The Vatican Astronomical Observatory is hosting an international conference on the formation and evolution of the galaxies, with more than 210 scientists participating from 26 countries, including Germany, France, Italy, the United States, Australia, Canada, Holland and Japan.
The conference, which began October 1 and ends October 5, will center on those galaxies in which the part that is in the form of a disc predominates. In addition there will be discussions about large conglomerates made up of stars, interstellar dust and gases.
The discussion on October 1 focused on the Milky Way. The next day participants discussed the properties of the discs of nearby galaxies and the laws of formation of stars and their chemical evolution. The rest of the days will center on the periphery of galaxies, the evolution of their structural properties and their formation in a hierarchical universe.
“The astronomers gathered at this conference have studied galactic discs,” said Father Guy Consolmagno, a member of the Vatican Observatory.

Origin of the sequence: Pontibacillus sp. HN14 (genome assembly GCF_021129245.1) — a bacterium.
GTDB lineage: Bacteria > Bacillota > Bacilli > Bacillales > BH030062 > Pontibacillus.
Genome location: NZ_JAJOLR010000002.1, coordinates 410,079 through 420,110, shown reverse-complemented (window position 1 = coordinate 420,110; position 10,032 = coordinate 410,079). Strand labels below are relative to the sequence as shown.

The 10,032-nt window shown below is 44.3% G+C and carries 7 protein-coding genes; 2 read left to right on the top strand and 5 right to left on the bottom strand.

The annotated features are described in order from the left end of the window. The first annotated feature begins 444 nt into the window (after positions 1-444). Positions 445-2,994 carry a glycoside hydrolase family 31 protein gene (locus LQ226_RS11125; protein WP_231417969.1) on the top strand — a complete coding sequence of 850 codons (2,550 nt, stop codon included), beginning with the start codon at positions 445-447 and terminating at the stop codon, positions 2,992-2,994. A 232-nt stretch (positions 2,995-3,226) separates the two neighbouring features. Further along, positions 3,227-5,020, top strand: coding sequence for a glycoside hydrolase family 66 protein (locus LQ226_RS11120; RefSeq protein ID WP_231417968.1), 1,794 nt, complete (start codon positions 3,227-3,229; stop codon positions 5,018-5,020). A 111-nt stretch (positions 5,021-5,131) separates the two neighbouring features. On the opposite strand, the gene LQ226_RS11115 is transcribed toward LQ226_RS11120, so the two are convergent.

This conference is to show the world that “the Church does not fear science,” he noted, adding that in reality, “there is not reason to think there is a conflict between the Church and astronomy because faith that is fearful of the truth is not faith.”
The Vatican Observatory was founded in 1891 by Pope Leo XIII to show that “the Church and her pastors are not opposed to solid and authentic science, both human and divine, but rather they embrace it, drive it and promote it with the utmost dedication,” said Father Jose Gabriel Funes, director of the Vatican Observatory. The Observatory “is a great visible sign of the commitment of the Church to the contemporary world,” he said.